Over time, the CICRC’s stubborn maintenance of its idée fixe meant that it gradually lost the ability to convince a broad public of its moral authority. With respect to antisemitic persecution in the communist bloc, for example, from the show trials of 1948 to Joseph Stalin’s uncovering of the “Doctors’ Plot,” the CICRC drew the wrong conclusion: “while scores of observers in the West rushed to depict rising antisemitic persecutions in the Eastern bloc as an echo of Hitler’s projects, CICRC members stubbornly refused to draw the parallel: their idiosyncratic conceptualization of the similarity between the Nazi and Soviet camp systems still depended on an elision of racially or religiously motivated violence.… The organization’s membership politics remained tethered to a Resistance-centric schema of deportation memory” (pp. 166-67). Only in 1954 did Rousset “come to believe that discussion of Hitler’s victimization of Jews, qua Jews, was no longer strategically harmful in attacking Eastern bloc regimes” (p. 185). Likewise, in the face of the Hungarian Revolution of 1956, the idea that concentrationary suffering was the crucial defining characteristic of terror lost its relevance and Rousset, Kuby asserts, “appears to have lost confidence that the ‘witnessing’ the commission had engaged in constituted a meaningful form of action in a still-violent world” (p. 192).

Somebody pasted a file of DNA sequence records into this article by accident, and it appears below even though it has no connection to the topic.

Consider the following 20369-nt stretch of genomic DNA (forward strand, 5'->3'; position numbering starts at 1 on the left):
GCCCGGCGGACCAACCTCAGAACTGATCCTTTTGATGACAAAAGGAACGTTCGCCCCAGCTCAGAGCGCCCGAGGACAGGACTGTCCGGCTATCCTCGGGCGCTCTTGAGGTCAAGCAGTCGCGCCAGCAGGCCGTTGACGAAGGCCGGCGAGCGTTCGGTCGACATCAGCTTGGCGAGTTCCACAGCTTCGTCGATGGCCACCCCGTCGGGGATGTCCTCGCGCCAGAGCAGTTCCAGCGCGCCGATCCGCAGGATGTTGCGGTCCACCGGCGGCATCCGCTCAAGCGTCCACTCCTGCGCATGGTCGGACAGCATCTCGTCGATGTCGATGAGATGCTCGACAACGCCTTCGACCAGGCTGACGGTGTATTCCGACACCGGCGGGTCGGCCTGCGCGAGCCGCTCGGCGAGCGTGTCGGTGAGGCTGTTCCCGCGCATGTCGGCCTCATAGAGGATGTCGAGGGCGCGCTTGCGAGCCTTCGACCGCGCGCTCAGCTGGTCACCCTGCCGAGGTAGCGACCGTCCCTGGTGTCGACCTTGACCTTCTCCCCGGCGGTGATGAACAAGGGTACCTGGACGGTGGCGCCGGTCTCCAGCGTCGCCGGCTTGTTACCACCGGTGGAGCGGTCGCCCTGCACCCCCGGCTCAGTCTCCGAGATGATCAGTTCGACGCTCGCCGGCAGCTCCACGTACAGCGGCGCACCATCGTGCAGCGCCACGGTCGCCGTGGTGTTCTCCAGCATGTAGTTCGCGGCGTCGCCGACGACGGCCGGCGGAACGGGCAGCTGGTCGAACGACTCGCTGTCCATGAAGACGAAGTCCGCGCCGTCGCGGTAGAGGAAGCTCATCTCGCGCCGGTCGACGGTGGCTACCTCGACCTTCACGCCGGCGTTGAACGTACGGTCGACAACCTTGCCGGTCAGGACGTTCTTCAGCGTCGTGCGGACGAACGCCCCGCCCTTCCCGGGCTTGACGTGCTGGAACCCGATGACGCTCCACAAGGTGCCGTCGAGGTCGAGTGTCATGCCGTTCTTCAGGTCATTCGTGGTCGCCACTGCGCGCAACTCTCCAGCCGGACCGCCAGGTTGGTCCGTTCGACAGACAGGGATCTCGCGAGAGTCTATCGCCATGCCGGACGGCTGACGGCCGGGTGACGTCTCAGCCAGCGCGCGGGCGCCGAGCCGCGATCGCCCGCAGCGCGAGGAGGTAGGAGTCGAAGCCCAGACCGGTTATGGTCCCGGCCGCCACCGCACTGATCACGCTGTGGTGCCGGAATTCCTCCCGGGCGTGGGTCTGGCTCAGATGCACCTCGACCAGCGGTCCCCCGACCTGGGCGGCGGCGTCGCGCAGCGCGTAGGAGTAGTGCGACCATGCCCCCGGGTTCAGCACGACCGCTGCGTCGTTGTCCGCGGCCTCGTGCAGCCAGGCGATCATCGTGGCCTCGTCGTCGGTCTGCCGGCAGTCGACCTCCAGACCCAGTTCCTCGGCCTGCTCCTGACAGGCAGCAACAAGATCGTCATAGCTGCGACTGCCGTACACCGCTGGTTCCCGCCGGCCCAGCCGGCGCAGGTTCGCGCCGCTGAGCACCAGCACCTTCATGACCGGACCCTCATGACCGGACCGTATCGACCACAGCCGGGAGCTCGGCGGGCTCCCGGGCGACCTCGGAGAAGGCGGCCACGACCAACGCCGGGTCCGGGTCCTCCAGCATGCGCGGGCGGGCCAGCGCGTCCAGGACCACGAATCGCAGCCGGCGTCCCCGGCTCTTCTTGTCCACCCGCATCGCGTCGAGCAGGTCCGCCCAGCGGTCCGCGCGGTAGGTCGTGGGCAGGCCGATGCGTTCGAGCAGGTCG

The greatest challenge to the CICRC’s upholding of concentrationary terror as the hallmark of an abusive regime came when it was faced with French actions in Algeria, and with decolonization more generally. Kuby notes that “the German concentrationary standard not only set an impossible benchmark for a ‘guilty’ verdict. It also mapped poorly onto the geography of French repression in Algeria” (p. 207). She notes the impressive political negotiations in which the CICRC engaged in order to win access to Algerian carceral facilities but, in light of the CICRC’s vacillation over—and, indeed, partial justification for—what they had seen in Algeria, regards the group’s efforts here as its nadir: “Memory, it transpired, was a powerful rhetorical weapon with which to wage the Algerian War, but it was not the lever for a unified, coherent response to its violence among survivors” (p. 215).